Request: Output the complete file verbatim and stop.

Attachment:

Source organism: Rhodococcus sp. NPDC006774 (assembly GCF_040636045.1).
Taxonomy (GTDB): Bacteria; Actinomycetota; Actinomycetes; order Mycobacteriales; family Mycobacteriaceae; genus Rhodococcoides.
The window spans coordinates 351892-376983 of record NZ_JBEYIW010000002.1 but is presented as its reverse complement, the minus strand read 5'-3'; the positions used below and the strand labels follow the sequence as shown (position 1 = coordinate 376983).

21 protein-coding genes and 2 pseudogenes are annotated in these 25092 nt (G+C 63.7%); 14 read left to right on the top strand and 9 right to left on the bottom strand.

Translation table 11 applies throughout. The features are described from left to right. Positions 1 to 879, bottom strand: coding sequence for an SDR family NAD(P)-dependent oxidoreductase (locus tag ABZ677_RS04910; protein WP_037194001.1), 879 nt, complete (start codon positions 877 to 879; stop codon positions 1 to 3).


Source organism: Rhodococcus sp. NPDC006774 (assembly GCF_040636045.1).
Taxonomy (GTDB): Bacteria; Actinomycetota; Actinomycetes; order Mycobacteriales; family Mycobacteriaceae; genus Rhodococcoides.
The window spans coordinates 351892-376983 of record NZ_JBEYIW010000002.1 but is presented as its reverse complement, the minus strand read 5'-3'; the positions used below and the strand labels follow the sequence as shown (position 1 = coordinate 376983).

21 protein-coding genes and 2 pseudogenes are annotated in these 25092 nt (G+C 63.7%); 14 read left to right on the top strand and 9 right to left on the bottom strand.

Translation table 11 applies throughout. The features are described from left to right. Positions 1 to 879, bottom strand: coding sequence for an SDR family NAD(P)-dependent oxidoreductase (locus tag ABZ677_RS04910; protein WP_037194001.1), 879 nt, complete (start codon positions 877 to 879; stop codon positions 1 to 3).